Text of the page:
What Information is Protected
Protected Health Information. The Privacy Rule protects all "individually identifiable health information" held or transmitted by a covered entity or its business associate, in any form or media, whether electronic, paper, or oral. The Privacy Rule calls this information "protected health information (PHI)."
“Individually identifiable health information” is information, including demographic data, that relates to:
• the individual’s past, present or future physical or mental health or condition,
• the provision of health care to the individual, or
• the past, present, or future payment for the provision of health care to the individual,
and that identifies the individual or for which there is a reasonable basis to believe it can be used to identify the individual. Individually identifiable health information includes many common identifiers (e.g., name, address, birth date, Social Security Number).
De-Identified Health Information. There are no restrictions on the use or disclosure of de-identified health information. De-identified health information neither identifies nor provides a reasonable basis to identify an individual. There are two ways to de-identify information; either: (1) a formal determination by a qualified statistician; or (2) the removal of specified identifiers of the individual and of the individual’s relatives, household members, and employers is required, and is adequate only if the covered entity has no actual knowledge that the remaining information could be used to identify the individual.
General Principle for Uses and Disclosures
Basic Principle. A major purpose of the Privacy Rule is to define and limit the circumstances in which an individual’s protected heath information may be used or disclosed by covered entities. A covered entity may not use or disclose protected health information, except either: (1) as the Privacy Rule permits or requires; or (2) as the individual who is the subject of the information (or the individual’s personal representative) authorizes in writing.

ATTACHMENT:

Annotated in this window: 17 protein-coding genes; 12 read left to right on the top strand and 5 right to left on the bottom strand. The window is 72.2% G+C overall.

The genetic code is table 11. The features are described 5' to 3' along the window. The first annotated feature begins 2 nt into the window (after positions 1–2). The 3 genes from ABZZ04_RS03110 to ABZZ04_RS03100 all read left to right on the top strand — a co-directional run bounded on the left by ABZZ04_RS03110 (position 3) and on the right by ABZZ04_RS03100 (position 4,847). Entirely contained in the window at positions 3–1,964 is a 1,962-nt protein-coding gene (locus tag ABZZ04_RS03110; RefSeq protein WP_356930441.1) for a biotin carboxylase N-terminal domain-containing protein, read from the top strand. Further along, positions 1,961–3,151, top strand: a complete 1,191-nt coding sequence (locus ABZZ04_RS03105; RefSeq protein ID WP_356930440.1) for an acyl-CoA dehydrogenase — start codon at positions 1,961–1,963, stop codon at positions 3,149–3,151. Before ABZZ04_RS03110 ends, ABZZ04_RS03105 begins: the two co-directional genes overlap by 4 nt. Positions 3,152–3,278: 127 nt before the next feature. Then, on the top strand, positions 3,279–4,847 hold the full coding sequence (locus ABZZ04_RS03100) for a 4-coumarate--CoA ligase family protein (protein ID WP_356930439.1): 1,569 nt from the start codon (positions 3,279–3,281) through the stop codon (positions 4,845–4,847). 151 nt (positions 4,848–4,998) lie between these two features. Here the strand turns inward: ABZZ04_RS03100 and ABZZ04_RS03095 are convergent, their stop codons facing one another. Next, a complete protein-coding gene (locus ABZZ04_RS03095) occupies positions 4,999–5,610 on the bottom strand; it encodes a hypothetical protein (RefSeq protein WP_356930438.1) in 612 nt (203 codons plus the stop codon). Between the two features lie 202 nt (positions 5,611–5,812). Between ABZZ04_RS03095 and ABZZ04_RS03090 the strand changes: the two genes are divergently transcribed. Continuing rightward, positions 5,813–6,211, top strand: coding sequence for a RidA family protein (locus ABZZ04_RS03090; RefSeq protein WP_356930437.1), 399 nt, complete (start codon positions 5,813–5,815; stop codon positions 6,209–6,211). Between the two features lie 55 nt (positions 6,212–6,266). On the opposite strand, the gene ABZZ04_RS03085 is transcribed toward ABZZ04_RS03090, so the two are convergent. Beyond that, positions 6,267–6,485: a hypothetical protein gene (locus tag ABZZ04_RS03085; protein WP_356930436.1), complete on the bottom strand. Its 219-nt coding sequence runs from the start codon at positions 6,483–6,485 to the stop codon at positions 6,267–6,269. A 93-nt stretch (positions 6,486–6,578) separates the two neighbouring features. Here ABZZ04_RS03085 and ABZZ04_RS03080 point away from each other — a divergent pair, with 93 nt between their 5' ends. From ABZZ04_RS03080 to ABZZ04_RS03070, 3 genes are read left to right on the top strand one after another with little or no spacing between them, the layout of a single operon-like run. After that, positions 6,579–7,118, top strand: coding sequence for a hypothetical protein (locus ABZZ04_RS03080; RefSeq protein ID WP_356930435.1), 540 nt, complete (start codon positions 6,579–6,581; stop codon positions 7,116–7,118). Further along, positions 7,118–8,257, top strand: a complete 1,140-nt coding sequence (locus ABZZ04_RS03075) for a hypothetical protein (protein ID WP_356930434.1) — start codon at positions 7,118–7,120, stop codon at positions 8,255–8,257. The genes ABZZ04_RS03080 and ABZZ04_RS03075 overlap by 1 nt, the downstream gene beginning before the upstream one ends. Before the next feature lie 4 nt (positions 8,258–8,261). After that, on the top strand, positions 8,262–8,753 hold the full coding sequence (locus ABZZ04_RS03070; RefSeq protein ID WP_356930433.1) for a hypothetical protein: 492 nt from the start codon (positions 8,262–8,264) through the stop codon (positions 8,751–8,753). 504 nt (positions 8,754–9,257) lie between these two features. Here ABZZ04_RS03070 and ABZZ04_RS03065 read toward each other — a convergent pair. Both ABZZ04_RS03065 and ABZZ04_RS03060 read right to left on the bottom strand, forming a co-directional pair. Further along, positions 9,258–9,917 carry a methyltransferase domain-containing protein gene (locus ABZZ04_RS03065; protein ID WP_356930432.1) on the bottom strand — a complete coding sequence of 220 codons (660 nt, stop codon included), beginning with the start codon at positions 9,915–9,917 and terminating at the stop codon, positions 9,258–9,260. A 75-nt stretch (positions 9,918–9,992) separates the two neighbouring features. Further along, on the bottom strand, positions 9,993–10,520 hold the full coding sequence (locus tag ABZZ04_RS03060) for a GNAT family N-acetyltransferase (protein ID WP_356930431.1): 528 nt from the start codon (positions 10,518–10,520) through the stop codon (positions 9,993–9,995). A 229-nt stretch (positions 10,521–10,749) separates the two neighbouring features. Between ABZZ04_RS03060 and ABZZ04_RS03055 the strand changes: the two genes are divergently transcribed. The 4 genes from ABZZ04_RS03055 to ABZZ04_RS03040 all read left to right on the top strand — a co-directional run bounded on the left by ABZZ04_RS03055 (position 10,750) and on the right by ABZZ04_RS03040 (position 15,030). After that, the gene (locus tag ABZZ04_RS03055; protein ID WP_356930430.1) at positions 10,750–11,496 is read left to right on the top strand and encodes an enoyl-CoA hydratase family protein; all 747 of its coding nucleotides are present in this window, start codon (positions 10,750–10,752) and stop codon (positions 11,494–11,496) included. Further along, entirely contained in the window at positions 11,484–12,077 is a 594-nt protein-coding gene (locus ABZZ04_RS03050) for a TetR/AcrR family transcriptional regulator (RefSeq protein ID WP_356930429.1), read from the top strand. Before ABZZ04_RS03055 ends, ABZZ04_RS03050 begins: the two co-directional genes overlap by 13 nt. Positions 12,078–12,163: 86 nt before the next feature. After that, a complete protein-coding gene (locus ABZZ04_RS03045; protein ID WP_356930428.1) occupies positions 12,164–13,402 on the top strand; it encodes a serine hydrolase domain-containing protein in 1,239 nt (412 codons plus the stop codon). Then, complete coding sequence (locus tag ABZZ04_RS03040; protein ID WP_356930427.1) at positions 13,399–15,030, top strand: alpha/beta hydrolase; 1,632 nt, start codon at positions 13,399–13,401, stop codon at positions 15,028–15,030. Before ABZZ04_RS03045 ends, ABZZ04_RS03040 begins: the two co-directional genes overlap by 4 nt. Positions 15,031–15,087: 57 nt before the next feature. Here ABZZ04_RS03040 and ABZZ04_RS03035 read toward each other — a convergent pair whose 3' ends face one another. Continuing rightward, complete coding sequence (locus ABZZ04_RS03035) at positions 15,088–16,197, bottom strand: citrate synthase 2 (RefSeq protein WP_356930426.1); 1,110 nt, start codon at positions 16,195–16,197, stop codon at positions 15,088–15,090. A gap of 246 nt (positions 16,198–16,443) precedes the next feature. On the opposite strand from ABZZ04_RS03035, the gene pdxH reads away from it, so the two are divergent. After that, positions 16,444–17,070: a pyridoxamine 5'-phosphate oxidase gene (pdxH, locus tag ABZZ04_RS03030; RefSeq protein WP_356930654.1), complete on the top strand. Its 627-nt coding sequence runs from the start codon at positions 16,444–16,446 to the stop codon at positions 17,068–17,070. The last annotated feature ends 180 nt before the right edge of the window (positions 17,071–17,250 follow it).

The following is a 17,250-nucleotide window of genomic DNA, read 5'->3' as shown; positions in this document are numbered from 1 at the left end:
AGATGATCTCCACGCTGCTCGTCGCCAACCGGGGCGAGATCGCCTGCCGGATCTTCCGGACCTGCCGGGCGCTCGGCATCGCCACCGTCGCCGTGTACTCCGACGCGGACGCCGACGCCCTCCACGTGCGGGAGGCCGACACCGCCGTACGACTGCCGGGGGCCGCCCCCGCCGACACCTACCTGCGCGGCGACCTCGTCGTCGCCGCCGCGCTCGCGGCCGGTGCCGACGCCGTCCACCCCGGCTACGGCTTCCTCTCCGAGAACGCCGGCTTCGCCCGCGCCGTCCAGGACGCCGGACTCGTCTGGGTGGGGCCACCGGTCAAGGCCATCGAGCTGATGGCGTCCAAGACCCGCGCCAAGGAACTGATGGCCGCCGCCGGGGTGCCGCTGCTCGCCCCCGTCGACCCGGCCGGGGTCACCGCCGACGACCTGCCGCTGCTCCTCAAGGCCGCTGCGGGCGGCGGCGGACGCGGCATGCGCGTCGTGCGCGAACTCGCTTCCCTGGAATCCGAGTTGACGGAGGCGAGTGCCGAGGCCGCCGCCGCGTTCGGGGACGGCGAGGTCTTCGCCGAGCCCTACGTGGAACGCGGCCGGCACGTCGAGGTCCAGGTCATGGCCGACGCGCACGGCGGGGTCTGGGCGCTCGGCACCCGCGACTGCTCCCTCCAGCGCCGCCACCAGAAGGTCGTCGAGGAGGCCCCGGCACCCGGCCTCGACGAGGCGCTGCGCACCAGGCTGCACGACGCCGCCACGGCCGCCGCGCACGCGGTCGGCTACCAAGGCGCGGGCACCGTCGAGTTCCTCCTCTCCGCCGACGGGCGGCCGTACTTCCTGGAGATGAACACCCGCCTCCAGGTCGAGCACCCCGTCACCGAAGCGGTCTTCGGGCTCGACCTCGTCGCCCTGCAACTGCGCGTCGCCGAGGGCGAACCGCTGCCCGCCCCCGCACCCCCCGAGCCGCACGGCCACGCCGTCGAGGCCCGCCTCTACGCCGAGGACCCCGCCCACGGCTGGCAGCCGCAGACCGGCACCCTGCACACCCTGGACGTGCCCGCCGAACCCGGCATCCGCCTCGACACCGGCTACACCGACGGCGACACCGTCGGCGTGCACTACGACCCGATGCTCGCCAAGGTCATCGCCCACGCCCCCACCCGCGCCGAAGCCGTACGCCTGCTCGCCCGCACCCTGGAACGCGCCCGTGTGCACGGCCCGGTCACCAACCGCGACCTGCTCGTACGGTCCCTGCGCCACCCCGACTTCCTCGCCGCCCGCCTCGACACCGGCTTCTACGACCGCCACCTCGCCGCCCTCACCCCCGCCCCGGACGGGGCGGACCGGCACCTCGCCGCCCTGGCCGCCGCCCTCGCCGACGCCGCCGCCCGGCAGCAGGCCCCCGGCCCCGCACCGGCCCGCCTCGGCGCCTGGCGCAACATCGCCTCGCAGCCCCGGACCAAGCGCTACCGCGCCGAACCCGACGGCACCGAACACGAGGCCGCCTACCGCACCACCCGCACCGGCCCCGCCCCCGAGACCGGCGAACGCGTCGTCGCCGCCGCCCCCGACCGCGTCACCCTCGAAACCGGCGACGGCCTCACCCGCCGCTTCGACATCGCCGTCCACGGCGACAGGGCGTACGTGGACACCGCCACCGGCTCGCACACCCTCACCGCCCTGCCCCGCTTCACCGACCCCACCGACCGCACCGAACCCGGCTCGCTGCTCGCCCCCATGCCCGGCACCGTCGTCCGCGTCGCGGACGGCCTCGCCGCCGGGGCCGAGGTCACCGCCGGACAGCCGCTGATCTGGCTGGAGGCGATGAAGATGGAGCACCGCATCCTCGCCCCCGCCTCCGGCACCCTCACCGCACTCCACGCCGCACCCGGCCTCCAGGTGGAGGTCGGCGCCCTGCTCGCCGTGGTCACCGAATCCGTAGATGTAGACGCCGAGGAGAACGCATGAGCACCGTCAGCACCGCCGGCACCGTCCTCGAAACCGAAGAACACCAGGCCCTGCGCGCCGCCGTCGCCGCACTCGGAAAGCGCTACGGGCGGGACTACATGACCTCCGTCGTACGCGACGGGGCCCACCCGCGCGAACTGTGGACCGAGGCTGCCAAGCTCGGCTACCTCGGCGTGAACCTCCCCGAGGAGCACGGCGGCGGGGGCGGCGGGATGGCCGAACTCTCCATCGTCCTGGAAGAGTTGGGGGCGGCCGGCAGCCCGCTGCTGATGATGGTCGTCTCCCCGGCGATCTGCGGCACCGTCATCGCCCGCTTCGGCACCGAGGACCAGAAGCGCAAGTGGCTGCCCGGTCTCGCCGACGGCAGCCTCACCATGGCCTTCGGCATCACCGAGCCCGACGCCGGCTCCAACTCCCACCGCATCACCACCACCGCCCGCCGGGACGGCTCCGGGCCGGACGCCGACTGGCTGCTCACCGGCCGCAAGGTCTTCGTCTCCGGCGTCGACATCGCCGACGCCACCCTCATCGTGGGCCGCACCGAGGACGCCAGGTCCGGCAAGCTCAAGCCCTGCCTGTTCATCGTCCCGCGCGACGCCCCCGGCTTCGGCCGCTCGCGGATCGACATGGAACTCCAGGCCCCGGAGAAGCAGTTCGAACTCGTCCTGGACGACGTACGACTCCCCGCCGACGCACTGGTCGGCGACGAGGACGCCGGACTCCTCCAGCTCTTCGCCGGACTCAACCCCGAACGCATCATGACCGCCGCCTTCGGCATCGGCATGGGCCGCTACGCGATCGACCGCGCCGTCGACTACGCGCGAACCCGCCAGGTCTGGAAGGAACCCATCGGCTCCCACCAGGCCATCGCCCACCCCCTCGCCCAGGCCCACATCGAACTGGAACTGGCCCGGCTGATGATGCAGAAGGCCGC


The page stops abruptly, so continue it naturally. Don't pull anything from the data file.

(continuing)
Required Disclosures. A covered entity must disclose protected health information in only two situations: (a) to individuals (or their personal representatives) specifically when they request access to, or an accounting of disclosures of, their protected health information; and (b) to HHS when it is undertaking a compliance investigation or review or enforcement action.
Permitted Uses and Disclosures
Permitted Uses and Disclosures. A covered entity is permitted, but not required, to use and disclose protected health information, without an individual’s authorization, for the following purposes or situations: (1) To the Individual (unless required for access or accounting of disclosures); (2) Treatment, Payment, and Health Care Operations; (3) Opportunity to Agree or Object; (4) Incident to an otherwise permitted use and disclosure; (5) Public Interest and Benefit Activities; and (6) Limited Data Set for the purposes of research, public health or health care operations. Covered entities may rely on professional ethics and best judgments in deciding which of these permissive uses and disclosures to make.
Authorized Uses and Disclosures
Authorization. A covered entity must obtain the individual’s written authorization for any use or disclosure of protected health information that is not for treatment, payment or health care operations or otherwise permitted or required by the Privacy Rule. A covered entity may not condition treatment, payment, enrollment, or benefits eligibility on an individual granting an authorization, except in limited circumstances.